After a courageous 10 year fight battling Carcinoid Cancer, Sunny Carney, of Plum, passed peacefully on Saturday, November 3. She was married to her devoted husband, Mark; and was a loving mother to Austen, Logan and Nolan; daughter of Patricia Jennings and the late James J. Jennings; daughter-in-law of Dale and Dottie Carney; sister of Judy Phillips (Ray Jr.), Lynn Pesta (Teddy), Michael Jennings (Vicki Lynn), James Jennings (Sue), Joseph Jennings (Elizabeth), Sheila Fortes (Jim); sister-in-law of Craig Carney (Julia). She is also survived by numerous aunts, uncles, cousins, nieces, and nephews, and was a true friend and inspiration to many.
In addition to being an inspiration to family and friends Sunny inspired carcinoid cancer patients across the globe through her blog, and then her book "The Sunny Side of Cancer. She spoke at numerous cancer events locally sharing stories of her journey which led her from Basel, Switzerland to all of the top Carcinoid Cancer specialists here in the states. She was an advocate for better diagnosis of the disease and for insurance coverage of treatments. She fought with grace and dignity, never letting the pain inside challenge her faith or diminish her love for life.
Memorials may be made to "Carney Family Fund", c/o S&T Bank, 2190 Hulton Road, Verona, PA 15147.
Friends received Monday 7-9 p.m. and Tuesday 3-8 p.m. at Unity Community Church, 215 Unity Center Road, Plum, PA 15239.
Funeral Services will be held on Wednesday at 11 a.m. in Unity Community Church with Rev. Frank Deluce officiating. Arrangements entrusted to CHARLES W. TRENZ FUNERAL HOME, INC.
VIEW GUEST BOOK Published in Pittsburgh Post-Gazette
Below is an entry that was written by Sunny's husband Mark when she had her third bout. To become updated on her journey please enjoy her posts.
Please check back for updates and event information.
Sunny's husband Mark tells their story...
A mother of three boys, a daughter, the baby sister to a large family, an aunt, a godmother to several, a trusted friend, an outreach volunteer, a business owner and my wife. Sunny Carney lives up to her name every time someone speaks to her; she is beautiful both in and out. She has been my biggest motivator, my rock and my inspiration in tough times, my biggest fan in good times, and most importantly my best friend. Told 14 years ago that having children may not be part of our future because of ovarian cancer, she kept the faith, and is a wonderful mother to our three sons- Austen, Logan, and Nolan. She is always ensuring that they know the Lord, love of life, kindness to others, hard work, and occasionally when to "shape up".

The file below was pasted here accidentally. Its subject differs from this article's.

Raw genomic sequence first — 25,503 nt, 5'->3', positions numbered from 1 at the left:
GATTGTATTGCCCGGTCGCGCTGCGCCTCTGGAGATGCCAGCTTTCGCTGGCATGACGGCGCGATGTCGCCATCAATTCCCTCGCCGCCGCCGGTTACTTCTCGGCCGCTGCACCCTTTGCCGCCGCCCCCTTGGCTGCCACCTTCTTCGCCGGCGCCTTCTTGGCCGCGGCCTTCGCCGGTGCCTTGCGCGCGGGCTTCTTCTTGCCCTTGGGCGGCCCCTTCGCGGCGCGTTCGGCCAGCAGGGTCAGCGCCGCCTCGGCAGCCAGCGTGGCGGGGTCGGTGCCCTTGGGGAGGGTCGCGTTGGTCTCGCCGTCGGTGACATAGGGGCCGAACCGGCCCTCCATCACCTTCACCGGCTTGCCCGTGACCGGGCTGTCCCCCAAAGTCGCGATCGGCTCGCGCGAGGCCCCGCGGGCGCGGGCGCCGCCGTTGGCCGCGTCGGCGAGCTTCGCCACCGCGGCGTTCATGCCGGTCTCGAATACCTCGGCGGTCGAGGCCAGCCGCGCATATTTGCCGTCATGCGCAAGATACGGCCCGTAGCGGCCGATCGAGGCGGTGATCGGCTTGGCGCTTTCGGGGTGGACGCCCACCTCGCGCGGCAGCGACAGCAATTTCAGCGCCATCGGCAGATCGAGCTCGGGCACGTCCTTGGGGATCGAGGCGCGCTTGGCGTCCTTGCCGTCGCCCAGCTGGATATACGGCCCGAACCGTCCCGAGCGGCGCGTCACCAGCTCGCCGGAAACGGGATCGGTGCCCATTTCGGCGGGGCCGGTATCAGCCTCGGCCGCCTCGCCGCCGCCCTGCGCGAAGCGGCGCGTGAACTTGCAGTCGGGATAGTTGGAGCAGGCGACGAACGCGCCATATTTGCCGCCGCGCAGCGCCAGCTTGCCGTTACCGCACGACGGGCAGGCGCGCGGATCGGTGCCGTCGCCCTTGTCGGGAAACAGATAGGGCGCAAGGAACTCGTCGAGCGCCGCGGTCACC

Her boundless energy, healthy lifestyle and positive attitude are infectious. She has served as president of our children’s PTA, organized committees that benefit those who are less fortunate in the community and led drives for those who have been caught up in unfortunate situations. She has done so much for others, usually without letting anyone ever know, I could not begin to list them. Her strong faith in God and modest upbringing has given her a sense of giving that only she can explain. When she successfully started her own photography business, she also started a non-profit division photographing family portraits for area families fighting cancer. Her friends say she is amazing and she simply shakes her head and wonders what all of the fuss is about.